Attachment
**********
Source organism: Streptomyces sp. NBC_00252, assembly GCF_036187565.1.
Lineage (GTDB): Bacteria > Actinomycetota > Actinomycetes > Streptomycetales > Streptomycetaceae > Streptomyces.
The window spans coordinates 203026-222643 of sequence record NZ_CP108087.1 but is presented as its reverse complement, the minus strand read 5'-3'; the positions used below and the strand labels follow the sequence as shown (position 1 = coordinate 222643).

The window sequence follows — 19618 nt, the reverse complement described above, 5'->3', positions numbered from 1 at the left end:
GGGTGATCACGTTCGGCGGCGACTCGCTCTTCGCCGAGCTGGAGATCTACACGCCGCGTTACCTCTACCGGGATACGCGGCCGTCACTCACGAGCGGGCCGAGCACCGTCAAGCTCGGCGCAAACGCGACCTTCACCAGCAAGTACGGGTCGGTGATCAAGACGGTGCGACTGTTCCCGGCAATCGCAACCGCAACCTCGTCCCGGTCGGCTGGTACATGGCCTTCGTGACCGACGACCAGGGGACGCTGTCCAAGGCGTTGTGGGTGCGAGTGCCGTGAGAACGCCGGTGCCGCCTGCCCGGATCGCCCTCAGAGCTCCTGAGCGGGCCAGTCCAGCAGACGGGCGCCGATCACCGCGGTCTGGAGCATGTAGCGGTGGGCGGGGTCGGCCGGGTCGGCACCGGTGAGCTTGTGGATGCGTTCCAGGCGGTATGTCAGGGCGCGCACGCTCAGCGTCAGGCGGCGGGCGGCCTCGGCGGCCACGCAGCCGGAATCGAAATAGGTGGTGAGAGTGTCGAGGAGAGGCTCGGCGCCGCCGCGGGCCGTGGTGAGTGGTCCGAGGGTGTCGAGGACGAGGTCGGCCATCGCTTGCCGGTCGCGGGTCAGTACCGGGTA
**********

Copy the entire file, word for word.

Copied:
Source organism: Streptomyces sp. NBC_00252, assembly GCF_036187565.1.
Lineage (GTDB): Bacteria > Actinomycetota > Actinomycetes > Streptomycetales > Streptomycetaceae > Streptomyces.
The window spans coordinates 203026-222643 of sequence record NZ_CP108087.1 but is presented as its reverse complement, the minus strand read 5'-3'; the positions used below and the strand labels follow the sequence as shown (position 1 = coordinate 222643).

The window sequence follows — 19618 nt, the reverse complement described above, 5'->3', positions numbered from 1 at the left end:
GGGTGATCACGTTCGGCGGCGACTCGCTCTTCGCCGAGCTGGAGATCTACACGCCGCGTTACCTCTACCGGGATACGCGGCCGTCACTCACGAGCGGGCCGAGCACCGTCAAGCTCGGCGCAAACGCGACCTTCACCAGCAAGTACGGGTCGGTGATCAAGACGGTGCGACTGTTCCCGGCAATCGCAACCGCAACCTCGTCCCGGTCGGCTGGTACATGGCCTTCGTGACCGACGACCAGGGGACGCTGTCCAAGGCGTTGTGGGTGCGAGTGCCGTGAGAACGCCGGTGCCGCCTGCCCGGATCGCCCTCAGAGCTCCTGAGCGGGCCAGTCCAGCAGACGGGCGCCGATCACCGCGGTCTGGAGCATGTAGCGGTGGGCGGGGTCGGCCGGGTCGGCACCGGTGAGCTTGTGGATGCGTTCCAGGCGGTATGTCAGGGCGCGCACGCTCAGCGTCAGGCGGCGGGCGGCCTCGGCGGCCACGCAGCCGGAATCGAAATAGGTGGTGAGAGTGTCGAGGAGAGGCTCGGCGCCGCCGCGGGCCGTGGTGAGTGGTCCGAGGGTGTCGAGGACGAGGTCGGCCATCGCTTGCCGGTCGCGGGTCAGTACCGGGTA